Until the device, the Compromise, of a separate legislative body, a Senate having equal votes for EACH state, and thus power to temper somewhat the potential complete dominance by the larger more populated states, there was no consensus to even have a stronger central, federal government at this Convention. This country was called The Great Experiment for a reason: considering a country based solely upon the will of the majority, with some of the above-mentioned amelioration to lend at least some protection to minority interests, could such a country survive?
In the Colliers’ book Decision in Philadelphia, which some have called “the best popular history of the Constitutional Convention available,” there is the suggestion that all of this conflict between large and small states was essentially making a mountain out of a molehill. They say (p.122) that, “Today it is difficult to see why the issue should have brought such smoking ferocity to the Convention floor. Rarely in the history of the United States have the small states and the large states lined up on opposite sides of an issue. Political divisions tend to be, for example, sectional, with the South poised against the North, or the Sun Belt at odds with the Frost Belt. Or they cut along economic lines, with city dwellers fighting farmers over, say, farm subsidies.” But to make such a statement misses the whole point of the 1787 Convention and the Great Compromise engineered by Roger Sherman, among others. It is precisely because that problem was taken care of in that 1787 Convention, that we have not had it recur in our history. In the musical, because of the Senate, which balances all the states with one another, most states feel, with some exceptions (slavery), that they have a chance to have their say, and to help block the popular will if it is inimical to their state’s interest. Because that issue was cured in the original document we have not had that problem, which is the centerpiece of the Convention and of 1787 the Musical.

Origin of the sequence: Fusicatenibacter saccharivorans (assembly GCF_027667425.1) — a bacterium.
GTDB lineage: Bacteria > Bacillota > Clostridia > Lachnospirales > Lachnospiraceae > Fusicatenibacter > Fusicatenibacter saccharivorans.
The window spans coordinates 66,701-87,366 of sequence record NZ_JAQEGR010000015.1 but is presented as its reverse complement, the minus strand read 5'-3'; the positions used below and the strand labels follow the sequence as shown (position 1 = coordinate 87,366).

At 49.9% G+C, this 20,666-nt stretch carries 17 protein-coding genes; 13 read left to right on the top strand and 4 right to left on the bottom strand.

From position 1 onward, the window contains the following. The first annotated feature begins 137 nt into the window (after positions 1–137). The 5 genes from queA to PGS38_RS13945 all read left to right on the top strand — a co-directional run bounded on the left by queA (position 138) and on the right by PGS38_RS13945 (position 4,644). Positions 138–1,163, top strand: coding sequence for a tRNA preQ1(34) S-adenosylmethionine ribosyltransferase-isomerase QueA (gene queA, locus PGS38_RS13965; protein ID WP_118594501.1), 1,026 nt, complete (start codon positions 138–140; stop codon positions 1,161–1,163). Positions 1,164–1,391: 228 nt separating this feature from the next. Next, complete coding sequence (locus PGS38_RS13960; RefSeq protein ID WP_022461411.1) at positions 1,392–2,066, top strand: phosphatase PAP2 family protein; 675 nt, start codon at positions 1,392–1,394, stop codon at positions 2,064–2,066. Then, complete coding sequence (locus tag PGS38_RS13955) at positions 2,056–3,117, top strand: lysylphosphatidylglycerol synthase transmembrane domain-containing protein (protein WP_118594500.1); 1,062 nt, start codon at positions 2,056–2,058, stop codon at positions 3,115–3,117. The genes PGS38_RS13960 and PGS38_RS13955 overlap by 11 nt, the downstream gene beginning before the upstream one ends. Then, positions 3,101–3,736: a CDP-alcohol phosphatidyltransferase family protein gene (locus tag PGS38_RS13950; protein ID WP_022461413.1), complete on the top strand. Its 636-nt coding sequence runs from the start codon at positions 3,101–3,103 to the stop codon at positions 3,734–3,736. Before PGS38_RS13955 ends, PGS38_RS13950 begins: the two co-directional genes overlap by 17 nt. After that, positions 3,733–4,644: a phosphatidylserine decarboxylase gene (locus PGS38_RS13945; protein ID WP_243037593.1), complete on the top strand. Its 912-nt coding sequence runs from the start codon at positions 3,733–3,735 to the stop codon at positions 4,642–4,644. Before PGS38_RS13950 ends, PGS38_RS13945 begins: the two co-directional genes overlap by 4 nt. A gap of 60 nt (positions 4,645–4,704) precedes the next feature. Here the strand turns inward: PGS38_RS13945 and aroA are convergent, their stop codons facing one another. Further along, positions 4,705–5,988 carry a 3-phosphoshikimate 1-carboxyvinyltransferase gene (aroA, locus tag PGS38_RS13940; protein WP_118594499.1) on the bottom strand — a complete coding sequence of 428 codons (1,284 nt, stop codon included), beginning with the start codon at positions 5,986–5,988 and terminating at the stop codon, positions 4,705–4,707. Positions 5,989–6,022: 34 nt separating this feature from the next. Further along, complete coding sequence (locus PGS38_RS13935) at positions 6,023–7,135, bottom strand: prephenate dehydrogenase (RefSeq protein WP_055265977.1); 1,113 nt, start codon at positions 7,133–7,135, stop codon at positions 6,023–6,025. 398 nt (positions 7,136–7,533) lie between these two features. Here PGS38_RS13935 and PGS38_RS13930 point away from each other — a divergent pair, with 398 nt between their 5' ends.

So all the main players in the 1787 Convention – and those we have retained in the musical – are determined by how they contribute to the eventual document and the Great Compromise that produced at least a tie vote halfway through that Convention. This Compromise – sometimes called Sherman’s Compromise, because Roger Sherman of Connecticut engineered it – forced the larger states men to at least take some of the concerns of the smaller states men into account. Otherwise half of the states would have just left the Convention and the fledgling country could have remained splintered for all time.
So why were the characters needed in the musical – needed in each state, and by state – to show the conflict within some of the states, and at other times between factions of states? Which delegates relatively accurately show the obstacles, the conflicts, that had to be overcome to create this document, the U.S. Constitution, which has turned out to be far more durable than even they suspected it would be, because it allowed for the interaction of these various interests, and turned out to foster the best interest of the country as a whole? (to be continued)
CHAPTER 1, PART 1 How the Whole Thing Got Started
CHAPTER 1, PART 2 How the Whole Thing Got Started
CHAPTER 1, PART 3 How the Whole Thing Got Started
CHAPTER 2, PART 1 Who Didn’t Make the Cut of 55 Delegates
CHAPTER 2, PART 2 Who Made the Cut
to be released:
CHAPTER 4 Virginia Delegation
CHAPTER 5 Strong Delegation from Pennsylvania
CHAPTER 6 Small States; “Grumbletonians”; New Jersey Plan; Great Compromise
CHAPTER 7 The Other Two States with Grumbletonians: Massachusetts and New York
CHAPTER 8 Delegations from the South
1787 THE MUSICAL